Parenting Teens - Trust vs. Control
During my phone sessions with parents, one issue comes up over and over again. Parents are frustrated because their teenager does not listen to them anymore. Some are focusing on finding answers how to regain control of their teenager while others are wondering how to build a good relationship.
It is possible to regain control by restricting your teenager and forcing him to do as you say. Parents can monitor their every move and bombard them with questions. Your teen, however, will most likely respond by avoiding you and family time, lying, dropping grades or even running away from home. He also will be very frustrated, feel confined, and count the days until he is 18 and out of the house and away from you. After that he will most likely try to avoid you as much as possible.
Most parents I talk to are looking to build a lasting relationship with their teenager. They want their son or daughter to come to them for advice and input on difficult situations they are facing - not just during their teen years but also later on in life.
Some parents who try to "let go" or to give their teenager more space are having difficulties adjusting their parenting style or are not sure where to begin. Up until now, they were at their child's side to protect him from injury and prevent actions that could have an unfavorable outcome. Now they're asked to let their teen be independent and to give them some room, but are wondering what is enough and where to draw the line.
Your teen wants to have some input about his life and to be allowed to make some decisions. Your teen needs to gain confidence in himself and his decisions. Parents also need to gain confidence that their son or daughter can make right choices and decisions.
Keep in mind that your teenager is not asking to make major life decisions such as whether going to school or drop out. All your teen wants is decision-making power regarding what clothes to buy or who his friends are and when to do her homework.
Give your teen the opportunity to make small decisions. You can still monitor, but do it from a distance. You might find out that your teen is capable of making right choices and good decisions based on the principles you instilled in him so far. With every right choice your trust in your teen's ability will grow and it will be easier for you to give your teen a little more rope. For your teen every inch is a boost to her self confidence, making her more and more secure and capable.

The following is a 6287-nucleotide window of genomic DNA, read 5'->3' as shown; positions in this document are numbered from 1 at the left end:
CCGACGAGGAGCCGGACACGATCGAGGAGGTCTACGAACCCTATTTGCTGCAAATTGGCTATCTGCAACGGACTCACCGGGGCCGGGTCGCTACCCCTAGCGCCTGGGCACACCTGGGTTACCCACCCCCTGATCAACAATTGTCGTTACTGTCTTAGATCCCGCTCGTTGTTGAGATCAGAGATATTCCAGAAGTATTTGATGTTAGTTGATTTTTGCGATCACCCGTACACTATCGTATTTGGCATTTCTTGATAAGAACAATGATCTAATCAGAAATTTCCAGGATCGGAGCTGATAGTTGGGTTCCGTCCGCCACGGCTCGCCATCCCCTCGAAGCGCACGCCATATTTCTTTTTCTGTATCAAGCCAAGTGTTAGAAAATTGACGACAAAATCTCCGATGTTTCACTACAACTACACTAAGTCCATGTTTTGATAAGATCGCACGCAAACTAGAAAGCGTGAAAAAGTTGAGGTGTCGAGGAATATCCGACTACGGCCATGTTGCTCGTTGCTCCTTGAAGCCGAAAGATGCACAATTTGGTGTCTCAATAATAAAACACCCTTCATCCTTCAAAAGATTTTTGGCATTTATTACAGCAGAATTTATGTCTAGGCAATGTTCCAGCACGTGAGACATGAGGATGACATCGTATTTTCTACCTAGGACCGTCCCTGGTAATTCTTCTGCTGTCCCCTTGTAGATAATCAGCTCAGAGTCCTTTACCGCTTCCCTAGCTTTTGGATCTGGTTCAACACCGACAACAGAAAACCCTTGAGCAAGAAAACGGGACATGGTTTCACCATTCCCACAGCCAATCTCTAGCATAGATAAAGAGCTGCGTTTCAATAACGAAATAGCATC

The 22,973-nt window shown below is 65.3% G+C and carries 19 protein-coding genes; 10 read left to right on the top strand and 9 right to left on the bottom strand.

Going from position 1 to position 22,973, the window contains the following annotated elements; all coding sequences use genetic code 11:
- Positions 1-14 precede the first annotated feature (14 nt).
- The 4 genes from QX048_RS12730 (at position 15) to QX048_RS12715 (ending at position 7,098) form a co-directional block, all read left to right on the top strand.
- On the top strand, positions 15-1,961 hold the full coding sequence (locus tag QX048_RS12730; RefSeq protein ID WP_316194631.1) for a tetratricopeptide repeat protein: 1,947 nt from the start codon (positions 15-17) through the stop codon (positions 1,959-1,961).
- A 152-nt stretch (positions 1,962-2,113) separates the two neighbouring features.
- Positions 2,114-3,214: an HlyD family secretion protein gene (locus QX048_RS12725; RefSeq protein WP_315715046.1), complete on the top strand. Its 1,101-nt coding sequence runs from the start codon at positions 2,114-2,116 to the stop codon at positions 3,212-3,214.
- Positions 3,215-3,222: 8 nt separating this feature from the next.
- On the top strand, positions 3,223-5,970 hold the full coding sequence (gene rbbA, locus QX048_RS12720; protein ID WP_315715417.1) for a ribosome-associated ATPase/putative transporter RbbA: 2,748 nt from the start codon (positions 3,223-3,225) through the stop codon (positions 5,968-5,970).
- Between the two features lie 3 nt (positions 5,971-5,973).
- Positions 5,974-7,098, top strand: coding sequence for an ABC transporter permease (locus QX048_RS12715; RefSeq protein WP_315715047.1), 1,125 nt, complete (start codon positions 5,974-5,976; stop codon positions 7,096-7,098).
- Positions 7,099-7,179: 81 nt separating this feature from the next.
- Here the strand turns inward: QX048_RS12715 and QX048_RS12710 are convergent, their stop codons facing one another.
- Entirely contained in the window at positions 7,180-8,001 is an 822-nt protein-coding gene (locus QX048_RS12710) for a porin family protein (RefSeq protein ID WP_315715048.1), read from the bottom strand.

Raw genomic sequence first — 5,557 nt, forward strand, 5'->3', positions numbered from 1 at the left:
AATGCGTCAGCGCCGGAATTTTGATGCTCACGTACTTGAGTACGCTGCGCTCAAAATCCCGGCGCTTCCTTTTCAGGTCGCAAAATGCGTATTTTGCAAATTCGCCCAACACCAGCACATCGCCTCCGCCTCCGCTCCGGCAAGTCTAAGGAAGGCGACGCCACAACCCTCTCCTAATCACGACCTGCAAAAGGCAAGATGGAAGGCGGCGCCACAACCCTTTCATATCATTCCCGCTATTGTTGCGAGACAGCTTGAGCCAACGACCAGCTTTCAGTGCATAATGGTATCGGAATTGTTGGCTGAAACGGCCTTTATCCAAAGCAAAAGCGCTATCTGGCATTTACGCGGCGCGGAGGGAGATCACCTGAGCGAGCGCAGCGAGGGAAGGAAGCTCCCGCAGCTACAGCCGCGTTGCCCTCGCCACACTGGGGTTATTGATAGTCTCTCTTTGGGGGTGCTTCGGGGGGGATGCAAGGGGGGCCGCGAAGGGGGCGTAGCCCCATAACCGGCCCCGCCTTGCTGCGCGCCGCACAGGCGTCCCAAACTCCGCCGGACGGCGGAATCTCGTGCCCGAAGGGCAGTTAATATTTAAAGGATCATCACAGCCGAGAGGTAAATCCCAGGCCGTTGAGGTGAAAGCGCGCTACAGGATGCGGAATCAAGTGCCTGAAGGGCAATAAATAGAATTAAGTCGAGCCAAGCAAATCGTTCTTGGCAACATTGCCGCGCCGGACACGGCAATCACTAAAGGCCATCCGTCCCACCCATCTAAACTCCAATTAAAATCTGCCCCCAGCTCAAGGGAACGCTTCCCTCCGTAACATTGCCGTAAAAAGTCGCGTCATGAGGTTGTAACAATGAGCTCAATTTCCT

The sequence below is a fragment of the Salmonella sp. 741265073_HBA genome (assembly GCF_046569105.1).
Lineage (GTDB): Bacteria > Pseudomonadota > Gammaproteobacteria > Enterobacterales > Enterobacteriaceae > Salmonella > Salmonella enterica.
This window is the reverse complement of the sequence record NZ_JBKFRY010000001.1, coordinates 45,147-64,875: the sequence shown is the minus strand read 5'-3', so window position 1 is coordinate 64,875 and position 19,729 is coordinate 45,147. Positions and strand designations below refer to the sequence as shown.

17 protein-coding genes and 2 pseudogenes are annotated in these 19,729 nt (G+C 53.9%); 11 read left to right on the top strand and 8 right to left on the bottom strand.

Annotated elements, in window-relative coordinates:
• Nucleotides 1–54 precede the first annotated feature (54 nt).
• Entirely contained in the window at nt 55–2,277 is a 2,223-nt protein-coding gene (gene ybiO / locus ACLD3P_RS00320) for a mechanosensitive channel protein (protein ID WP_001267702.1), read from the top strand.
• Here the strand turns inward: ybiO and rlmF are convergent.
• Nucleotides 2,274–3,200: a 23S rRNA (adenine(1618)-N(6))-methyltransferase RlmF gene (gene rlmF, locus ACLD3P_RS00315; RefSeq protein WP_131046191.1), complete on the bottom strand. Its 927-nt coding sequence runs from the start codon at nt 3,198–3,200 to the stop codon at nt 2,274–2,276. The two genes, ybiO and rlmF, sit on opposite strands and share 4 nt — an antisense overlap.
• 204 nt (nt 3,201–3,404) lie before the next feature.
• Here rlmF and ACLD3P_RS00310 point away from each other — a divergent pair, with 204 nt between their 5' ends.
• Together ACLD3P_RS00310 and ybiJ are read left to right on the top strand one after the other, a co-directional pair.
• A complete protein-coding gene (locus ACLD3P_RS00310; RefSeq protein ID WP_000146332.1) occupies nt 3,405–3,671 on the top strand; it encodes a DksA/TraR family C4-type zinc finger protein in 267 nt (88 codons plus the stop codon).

On the other hand, you might find out that your teen lacks the knowledge to make informed decisions. As long as he is still living with you, you have the opportunity to help and support him. Instead of scolding or punishing him, point out what and where he went wrong and how to better handle this particular situation or task the next time. By discussing what went wrong and analyzing the facts, your teen will gain confidence in you and your advice. He will be more likely to ask for your help or advice the next time.
Christina Botto has been involved with helping parents and teenagers resolve complicated issues for more than 14 years, observing and developing parenting strategies. Her dedication to helping parents inspired her to write her book, ‘Help Me With My Teenager! A Step-by-step Guide for Parents that Works.’
Christina continues to help parents and their teens through her website http://www.parentingateenager.net, where parents can find her book, news for Education K-12 and College, LIVE Counseling, and a variety of other tools and resources for both communicating with their teen and helping parents deal with issues they are struggling with.
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